The “severe weather emergency protocol” (SWEP) has been triggered for the first time this winter as temperatures plummeted last week.
Outreach workers went looking for rough sleepers to offer them a bed in a night shelter as the air temperature was forecast to feel like freezing or below.
There are believed to be about 30 people currently sleeping rough locally, according to Brighton and Hove City Council.
But given the extra support for rough sleepers this year because of the coronavirus pandemic, the council is operating the SWEP in a different way to previous years.
The council said: “With covid emergency accommodation still available to anyone sleeping rough in the city and the need for covid safety measures to be in place, the council’s Severe Weather Emergency Protocol (SWEP) is operating differently this year.
“The focus continues to be to help everyone sleeping on the streets into safe, secure accommodation. Food and support is still being provided for everyone who needs it.
“The council’s street outreach partners St Mungo’s are working in the city seven days a week to engage with everyone rough sleeping to help support them into accommodation.
“Some people with complex needs can find it difficult to move from the streets and we are aware of around 30 people currently sleeping rough in the city.
“A council-run SWEP venue with self-contained rooms has been set up to make sure there is an alternative safe place to stay in severe weather for anyone reluctant to take up the other offers of accommodation.
“A severe weather shelter is opened when the temperature is predicted to feel like zero degrees celsius or below or when there is an amber weather warning.
“This is one of the lowest triggers for opening SWEP services in the country.
“SWEP provides shelter for all rough sleepers in the city and venues are available to meet demand.
“The shelter was triggered for the first time at the beginning of last week and was open over the weekend.
“When SWEP is triggered, St Mungo’s Street Outreach Service go out looking for the people we know to be rough sleeping to find them warm accommodation.
“Anyone not accommodated during the day is referred into our SWEP venue by the street outreach service.”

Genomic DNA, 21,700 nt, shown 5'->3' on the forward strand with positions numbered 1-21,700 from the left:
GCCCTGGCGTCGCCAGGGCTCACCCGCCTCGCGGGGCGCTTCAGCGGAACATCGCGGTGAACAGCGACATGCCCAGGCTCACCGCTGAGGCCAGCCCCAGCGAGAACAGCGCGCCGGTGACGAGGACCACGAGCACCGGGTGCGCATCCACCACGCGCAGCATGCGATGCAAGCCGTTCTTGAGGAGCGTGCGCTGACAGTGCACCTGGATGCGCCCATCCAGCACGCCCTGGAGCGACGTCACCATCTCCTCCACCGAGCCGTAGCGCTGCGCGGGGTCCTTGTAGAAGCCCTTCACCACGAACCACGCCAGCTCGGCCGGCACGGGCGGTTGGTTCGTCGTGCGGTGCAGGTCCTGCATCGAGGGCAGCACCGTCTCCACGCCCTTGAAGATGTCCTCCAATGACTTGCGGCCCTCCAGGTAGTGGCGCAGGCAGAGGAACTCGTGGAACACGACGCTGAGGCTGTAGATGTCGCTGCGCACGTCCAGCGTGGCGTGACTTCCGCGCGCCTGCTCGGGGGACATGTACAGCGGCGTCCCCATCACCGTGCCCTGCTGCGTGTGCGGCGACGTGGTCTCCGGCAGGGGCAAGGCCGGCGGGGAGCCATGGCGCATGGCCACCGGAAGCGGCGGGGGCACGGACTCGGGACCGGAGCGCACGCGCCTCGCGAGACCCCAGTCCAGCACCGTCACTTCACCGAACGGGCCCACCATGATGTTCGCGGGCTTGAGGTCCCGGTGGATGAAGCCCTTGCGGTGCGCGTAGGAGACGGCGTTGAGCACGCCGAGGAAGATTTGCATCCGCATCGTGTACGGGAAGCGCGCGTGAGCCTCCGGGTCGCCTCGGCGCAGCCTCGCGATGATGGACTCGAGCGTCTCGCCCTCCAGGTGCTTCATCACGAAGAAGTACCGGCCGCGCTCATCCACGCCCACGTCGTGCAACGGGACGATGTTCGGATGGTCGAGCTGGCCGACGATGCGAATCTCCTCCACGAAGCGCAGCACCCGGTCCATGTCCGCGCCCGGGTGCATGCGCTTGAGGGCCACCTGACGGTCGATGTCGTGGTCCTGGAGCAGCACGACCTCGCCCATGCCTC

The council added: “We’re asking anyone who sees someone rough sleeping to let us know through the Streetlink website or by calling 0300 500 0914. The outreach team will then seek to accommodate them.
“It is important that anyone sleeping rough is offered help as soon as possible and that the assistance offered meets their needs, so accommodation is being provided through referrals from organisations who understand what’s available and what support is needed.
“As emergency accommodation is available for everyone sleeping rough every day this year, there won’t be a public announcement when SWEP is triggered, but the service will be accessible through our referral agencies and partners.
“Throughout the pandemic, we’ve worked with health and voluntary sector partners to provide safe, self-contained accommodation for people who were sleeping rough.
“We’re currently accommodating around 360 people who would otherwise be sleeping rough in the city and are working to support them all into sustainable long-term housing.
“Around 130 people have left emergency accommodation since the end of September. Most of these people have been successfully rehoused in more stable accommodation and we’re on target to meet the challenging requirements set out in the government’s Next Steps Accommodation.
“We are still seeing some new people rough sleeping in the city every week, which adds to the pressure of providing accommodation, and the overall numbers remain high.
“In addition to this accommodation and SWEP, we’ve submitted bids to the government’s ‘Cold Weather Fund’ and ‘Protect Fund’ to provide specialist clinical intervention and additional accommodation for the most vulnerable rough sleepers over this winter. We are currently awaiting the outcomes of these bids.”
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